The modern fishing industry is unnervingly efficient, but the inadvertent death toll is alarming. ‘Hundreds of thousands of seabirds are killed annually as a result of incidental bycatch in fisheries', says Kathleen McGrew from Virginia Maryland College of Veterinary Medicine, USA, explaining that the birds become entangled in nets when diving to capture prey. ‘You also have to consider vulnerable and endangered species. Something has to be done to prevent their demise’, says McGrew, who wondered whether specifically designed noisy deterrents could warn seabirds away from diving near fishing nets. However, underwater hearing ability can differ dramatically from that in air; humans can hear sounds that that are pitched 10 times higher in water than in air, thanks to bones in the head carrying sound more effectively. McGrew, along with Sara Crowell, Jonathan Fiely, Alicia Berlin and Glenn Olsen from the US Geological Survey, Jennifer James and Heather Hopkins from the Naval Undersea Warfare Center, USA, and Christopher Williams from the University of Delaware, USA, decided to find out how well three species of diving duck hear when submerged.
But first the team needed to train ducklings to peck a button in return for a mealworm treat when they heard an underwater sound. ‘It's pretty hard to teach an old duck new tricks, so we trained ducklings. That way, we could mould behaviour from day one’, says McGrew, who became mentor to long-tailed duck (Clangula hyemalis), surf scooter (Melanitta perspicillata) and common eider (Somateria mollissima) ducklings. Once the by then fully grown ducks were reliably pecking the target when they heard an underwater sound, McGrew played tones ranging from 500 to 4020 Hz at volumes between 85 and 135 dB, recording the pitch at which the birds began responding to the submerged beeps.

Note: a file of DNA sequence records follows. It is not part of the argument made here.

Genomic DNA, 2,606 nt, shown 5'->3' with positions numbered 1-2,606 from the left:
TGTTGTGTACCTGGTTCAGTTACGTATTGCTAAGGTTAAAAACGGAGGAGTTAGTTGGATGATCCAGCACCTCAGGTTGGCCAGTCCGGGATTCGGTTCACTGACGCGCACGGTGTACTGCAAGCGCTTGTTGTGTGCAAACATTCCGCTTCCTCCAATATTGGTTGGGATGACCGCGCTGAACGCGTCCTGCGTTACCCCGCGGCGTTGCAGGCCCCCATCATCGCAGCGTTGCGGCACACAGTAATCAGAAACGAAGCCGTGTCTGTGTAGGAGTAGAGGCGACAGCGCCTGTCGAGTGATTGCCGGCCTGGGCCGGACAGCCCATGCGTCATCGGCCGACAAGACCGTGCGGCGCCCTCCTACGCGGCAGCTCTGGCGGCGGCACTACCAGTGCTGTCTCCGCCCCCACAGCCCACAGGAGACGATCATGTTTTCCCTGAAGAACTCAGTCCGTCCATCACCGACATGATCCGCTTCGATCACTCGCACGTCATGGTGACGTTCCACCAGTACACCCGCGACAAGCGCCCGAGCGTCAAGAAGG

Plotting the youngsters’ hearing thresholds at each tone, it was clear that surf scooter hearing was sharpest at 1000 Hz, picking up the tone at 105 dB, while the 500 Hz and 2000 Hz tones had to be played louder, at 115 dB and 110 dB, before the birds could hear them. In contrast, the long-tailed ducks seemed to hear sounds ranging from 1000 to 2960 Hz best, while common eider duck hearing was equally sharp from 1000 Hz up to 4020 Hz. ‘Based on these observations, a device that makes sound to scare away the birds would ideally play sounds between 2000 and 3000 Hz’, says McGrew.
However, training broods of ducklings to let you know when they can hear a submerged sound takes time and patience. Could the team develop an alternative underwater hearing test? This time, McGrew teamed up with Crowell, Berlin, Fiely, Olsen, Hopkins and James to investigate whether measuring the submerged ducks’ brainwaves could tell them anything about their hearing.
After gently sedating individual ducks, the team carefully placed electrodes – to pick up the brain waves – near each duck's forehead and just behind each ear before providing the animal with a breathing tube and briefly submerging it beneath the water while playing the same series of underwater tones. ‘The birds all made smooth recoveries before being returned to their pens when fully awake’, McGrew recalls. Impressively, the unconscious hearing tests were a success, reproducing the same threshold hearing plots that the team had obtained for the actively diving birds. Recording underwater brainwaves will allow researchers to understand how other diving bird species hear beneath the waves, without having to spend months training greedy ducklings.